Here Are 14 Stories We Expect Will Be Big in 2019

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Friday, December 28, 2018, 7:57 am
Alice Dreger, Publisher

As the leader of the East Lansing Info (ELi) government reporting team, I thought about bringing you the list of the Top Ten “hard” news stories we expect to be covering for you in 2019. But then I realized, considering the Park Place plan may involve the first 14-story building in East Lansing, we should think about the Top Fourteen stories. So, here you go:

1. Park Place: The agreement between the developers and East Lansing’s Downtown Development authority called for the site plan of Park Place – which would be the third large redevelopment downtown during a single span – to be submitted on Monday, December 17. 

We filed a Freedom of Information Act Request to see it, but the City says it needs two more weeks to locate it. What we know so far is that the developers are talking about a 14-story building along Abbot Road where Dublin Square now stands plus a 12-story building along Evergreen Avenue near Valley Court Park. (Read more.)

The project is already quite controversial. A majority of Planning Commission doesn’t like the idea of such a big building along Evergreen Avenue, and this past week at Council, Council Member Aaron Stephens said he can’t support that idea either.

2. City Council elections: In November, the terms of three members of Council will be up: Erik Altmann, Shanna Draheim, and Mark Meadows. Will they run for re-election, and who else will put themselves up for the three open seats?

Whoever runs, you know we’ll bring you information on their records and campaign finance, and we’ll be fact-checking their campaign claims.

3. The income tax: East Lansing’s new income tax officially begins January 1. ELi will stay on this story for you, looking at how the administration is going, what’s happening in terms of MSU’s approach to the tax (MSU is expected to be the source of a large chunk of the new revenue), and how much money is really coming into the City from the tax.

4. Town-gown relations: With the new income tax, a new president likely to be hired by MSU, the university’s concerns about balancing on- and off-campus housing, and Council Member Aaron Stephen’s decision to form a task force to look at student housing issues, we expect that 2019 will be a big year for coverage by ELi of town-gown relations.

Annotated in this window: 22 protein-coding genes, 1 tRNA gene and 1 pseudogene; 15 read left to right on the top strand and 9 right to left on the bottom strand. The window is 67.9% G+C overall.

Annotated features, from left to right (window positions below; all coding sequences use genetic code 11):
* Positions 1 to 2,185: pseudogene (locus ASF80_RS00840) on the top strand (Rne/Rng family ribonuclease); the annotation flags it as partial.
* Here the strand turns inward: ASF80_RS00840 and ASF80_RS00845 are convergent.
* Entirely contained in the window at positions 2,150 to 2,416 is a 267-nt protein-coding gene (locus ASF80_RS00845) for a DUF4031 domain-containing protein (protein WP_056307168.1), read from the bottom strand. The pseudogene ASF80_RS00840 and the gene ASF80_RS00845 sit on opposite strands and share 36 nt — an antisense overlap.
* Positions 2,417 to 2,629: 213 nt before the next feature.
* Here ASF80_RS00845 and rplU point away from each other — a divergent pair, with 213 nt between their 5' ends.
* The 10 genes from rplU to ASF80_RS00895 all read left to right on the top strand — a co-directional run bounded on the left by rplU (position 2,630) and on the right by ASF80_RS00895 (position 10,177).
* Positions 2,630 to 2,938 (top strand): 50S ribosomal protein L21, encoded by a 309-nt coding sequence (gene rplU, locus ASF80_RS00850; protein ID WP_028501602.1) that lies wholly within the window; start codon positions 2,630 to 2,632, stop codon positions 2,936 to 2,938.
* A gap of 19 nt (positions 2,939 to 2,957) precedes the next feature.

5. The future of the Hannah Community Center: Hannah continues to cost over a million dollars a year net, but Council Member Shanna Draheim has suggested that maybe there’s a way to shrink that net cost and make the beloved public asset a more exciting destination for a broader section of the community.

A special committee is forming to study the question, and we’ll be keeping you posted on their work.

6. Park District: The DRW/Convexity project at the blighted corner is set to start any day now. It will include a 12-story building at the main corner and a 10-story The Graduate hotel next door. (The Park Place project would be immediately north of this.)

But is the drama really all over with this redevelopment, and what will it mean for businesses downtown to be facing a second major redevelopment project while Center City is still going on? We’ll be tracking those questions.

7. Center City: Speaking of that big project now under construction in the heart of downtown, this week, we reported that Bario Tacos ("tacos + tequila + whiskey") out of Cleveland is looking to move into the Albert Avenue retail space.

Last week, Council voted through more parking vouchers for the downtown businesses so customers can continue to obtain free parking via shops and restaurants near Center City.

We’ll keep following which new stores and restaurants are expected to move in, how the tax increment financing dollars are really being used, and what’s happening to existing businesses as they continue to face the hardships associated with the project’s construction.